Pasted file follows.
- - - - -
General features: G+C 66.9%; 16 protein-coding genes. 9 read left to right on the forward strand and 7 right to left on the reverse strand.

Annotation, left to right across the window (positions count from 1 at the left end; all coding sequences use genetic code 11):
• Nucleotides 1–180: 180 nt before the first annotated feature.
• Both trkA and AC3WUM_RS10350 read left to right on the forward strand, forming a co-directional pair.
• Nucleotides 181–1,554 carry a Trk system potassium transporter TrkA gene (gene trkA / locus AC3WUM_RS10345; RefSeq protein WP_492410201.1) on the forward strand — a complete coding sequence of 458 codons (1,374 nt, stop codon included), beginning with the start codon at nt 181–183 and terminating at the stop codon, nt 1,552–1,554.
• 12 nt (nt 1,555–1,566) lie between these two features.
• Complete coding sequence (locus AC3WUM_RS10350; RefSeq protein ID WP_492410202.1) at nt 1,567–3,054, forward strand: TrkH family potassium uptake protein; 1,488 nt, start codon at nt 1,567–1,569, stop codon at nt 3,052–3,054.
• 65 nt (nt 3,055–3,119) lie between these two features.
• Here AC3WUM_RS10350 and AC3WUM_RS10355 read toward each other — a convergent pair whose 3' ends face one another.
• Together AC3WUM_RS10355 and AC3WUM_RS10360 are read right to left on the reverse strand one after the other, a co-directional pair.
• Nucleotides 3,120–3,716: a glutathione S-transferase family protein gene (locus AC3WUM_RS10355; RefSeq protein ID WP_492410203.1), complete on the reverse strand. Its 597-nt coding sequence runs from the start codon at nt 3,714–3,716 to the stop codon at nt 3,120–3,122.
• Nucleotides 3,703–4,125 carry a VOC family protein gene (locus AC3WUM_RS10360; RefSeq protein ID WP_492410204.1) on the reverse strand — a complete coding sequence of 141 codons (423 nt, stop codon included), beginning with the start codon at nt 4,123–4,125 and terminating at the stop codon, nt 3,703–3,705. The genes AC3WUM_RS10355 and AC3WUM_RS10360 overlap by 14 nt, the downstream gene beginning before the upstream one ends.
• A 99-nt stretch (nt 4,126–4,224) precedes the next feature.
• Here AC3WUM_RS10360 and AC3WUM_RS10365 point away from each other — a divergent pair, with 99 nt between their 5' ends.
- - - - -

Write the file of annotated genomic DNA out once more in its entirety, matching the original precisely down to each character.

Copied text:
General features: G+C 66.9%; 16 protein-coding genes. 9 read left to right on the forward strand and 7 right to left on the reverse strand.

Annotation, left to right across the window (positions count from 1 at the left end; all coding sequences use genetic code 11):
• Nucleotides 1–180: 180 nt before the first annotated feature.
• Both trkA and AC3WUM_RS10350 read left to right on the forward strand, forming a co-directional pair.
• Nucleotides 181–1,554 carry a Trk system potassium transporter TrkA gene (gene trkA / locus AC3WUM_RS10345; RefSeq protein WP_492410201.1) on the forward strand — a complete coding sequence of 458 codons (1,374 nt, stop codon included), beginning with the start codon at nt 181–183 and terminating at the stop codon, nt 1,552–1,554.
• 12 nt (nt 1,555–1,566) lie between these two features.
• Complete coding sequence (locus AC3WUM_RS10350; RefSeq protein ID WP_492410202.1) at nt 1,567–3,054, forward strand: TrkH family potassium uptake protein; 1,488 nt, start codon at nt 1,567–1,569, stop codon at nt 3,052–3,054.
• 65 nt (nt 3,055–3,119) lie between these two features.
• Here AC3WUM_RS10350 and AC3WUM_RS10355 read toward each other — a convergent pair whose 3' ends face one another.
• Together AC3WUM_RS10355 and AC3WUM_RS10360 are read right to left on the reverse strand one after the other, a co-directional pair.
• Nucleotides 3,120–3,716: a glutathione S-transferase family protein gene (locus AC3WUM_RS10355; RefSeq protein ID WP_492410203.1), complete on the reverse strand. Its 597-nt coding sequence runs from the start codon at nt 3,714–3,716 to the stop codon at nt 3,120–3,122.
• Nucleotides 3,703–4,125 carry a VOC family protein gene (locus AC3WUM_RS10360; RefSeq protein ID WP_492410204.1) on the reverse strand — a complete coding sequence of 141 codons (423 nt, stop codon included), beginning with the start codon at nt 4,123–4,125 and terminating at the stop codon, nt 3,703–3,705. The genes AC3WUM_RS10355 and AC3WUM_RS10360 overlap by 14 nt, the downstream gene beginning before the upstream one ends.
• A 99-nt stretch (nt 4,126–4,224) precedes the next feature.
• Here AC3WUM_RS10360 and AC3WUM_RS10365 point away from each other — a divergent pair, with 99 nt between their 5' ends.